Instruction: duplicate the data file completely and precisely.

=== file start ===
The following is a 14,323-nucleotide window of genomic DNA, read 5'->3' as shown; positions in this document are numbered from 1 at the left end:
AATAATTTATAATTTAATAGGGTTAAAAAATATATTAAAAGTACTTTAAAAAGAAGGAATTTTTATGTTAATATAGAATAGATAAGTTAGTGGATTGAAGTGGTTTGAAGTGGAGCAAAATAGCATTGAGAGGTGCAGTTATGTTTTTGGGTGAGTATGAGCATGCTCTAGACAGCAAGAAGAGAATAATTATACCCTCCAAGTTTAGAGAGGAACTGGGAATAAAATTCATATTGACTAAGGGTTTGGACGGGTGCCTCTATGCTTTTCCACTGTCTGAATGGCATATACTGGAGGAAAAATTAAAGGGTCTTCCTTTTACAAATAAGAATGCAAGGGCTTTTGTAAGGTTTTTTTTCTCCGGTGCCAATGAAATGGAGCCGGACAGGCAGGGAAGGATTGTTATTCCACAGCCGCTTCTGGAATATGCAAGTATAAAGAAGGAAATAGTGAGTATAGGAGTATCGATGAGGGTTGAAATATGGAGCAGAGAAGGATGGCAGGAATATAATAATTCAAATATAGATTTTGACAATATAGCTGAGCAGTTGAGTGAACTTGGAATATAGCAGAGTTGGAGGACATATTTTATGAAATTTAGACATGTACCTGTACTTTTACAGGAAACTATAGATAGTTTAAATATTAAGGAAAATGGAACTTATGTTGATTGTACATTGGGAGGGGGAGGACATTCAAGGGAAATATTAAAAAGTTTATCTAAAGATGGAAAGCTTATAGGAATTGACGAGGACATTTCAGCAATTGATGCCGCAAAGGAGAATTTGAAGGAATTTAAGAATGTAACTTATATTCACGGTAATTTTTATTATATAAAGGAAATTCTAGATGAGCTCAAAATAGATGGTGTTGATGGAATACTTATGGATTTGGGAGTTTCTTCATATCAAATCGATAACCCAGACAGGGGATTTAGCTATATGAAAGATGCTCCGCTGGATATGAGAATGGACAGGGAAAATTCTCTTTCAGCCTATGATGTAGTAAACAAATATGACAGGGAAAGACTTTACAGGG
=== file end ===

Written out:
The following is a 14,323-nucleotide window of genomic DNA, read 5'->3' as shown; positions in this document are numbered from 1 at the left end:
AATAATTTATAATTTAATAGGGTTAAAAAATATATTAAAAGTACTTTAAAAAGAAGGAATTTTTATGTTAATATAGAATAGATAAGTTAGTGGATTGAAGTGGTTTGAAGTGGAGCAAAATAGCATTGAGAGGTGCAGTTATGTTTTTGGGTGAGTATGAGCATGCTCTAGACAGCAAGAAGAGAATAATTATACCCTCCAAGTTTAGAGAGGAACTGGGAATAAAATTCATATTGACTAAGGGTTTGGACGGGTGCCTCTATGCTTTTCCACTGTCTGAATGGCATATACTGGAGGAAAAATTAAAGGGTCTTCCTTTTACAAATAAGAATGCAAGGGCTTTTGTAAGGTTTTTTTTCTCCGGTGCCAATGAAATGGAGCCGGACAGGCAGGGAAGGATTGTTATTCCACAGCCGCTTCTGGAATATGCAAGTATAAAGAAGGAAATAGTGAGTATAGGAGTATCGATGAGGGTTGAAATATGGAGCAGAGAAGGATGGCAGGAATATAATAATTCAAATATAGATTTTGACAATATAGCTGAGCAGTTGAGTGAACTTGGAATATAGCAGAGTTGGAGGACATATTTTATGAAATTTAGACATGTACCTGTACTTTTACAGGAAACTATAGATAGTTTAAATATTAAGGAAAATGGAACTTATGTTGATTGTACATTGGGAGGGGGAGGACATTCAAGGGAAATATTAAAAAGTTTATCTAAAGATGGAAAGCTTATAGGAATTGACGAGGACATTTCAGCAATTGATGCCGCAAAGGAGAATTTGAAGGAATTTAAGAATGTAACTTATATTCACGGTAATTTTTATTATATAAAGGAAATTCTAGATGAGCTCAAAATAGATGGTGTTGATGGAATACTTATGGATTTGGGAGTTTCTTCATATCAAATCGATAACCCAGACAGGGGATTTAGCTATATGAAAGATGCTCCGCTGGATATGAGAATGGACAGGGAAAATTCTCTTTCAGCCTATGATGTAGTAAACAAATATGACAGGGAAAGACTTTACAGGG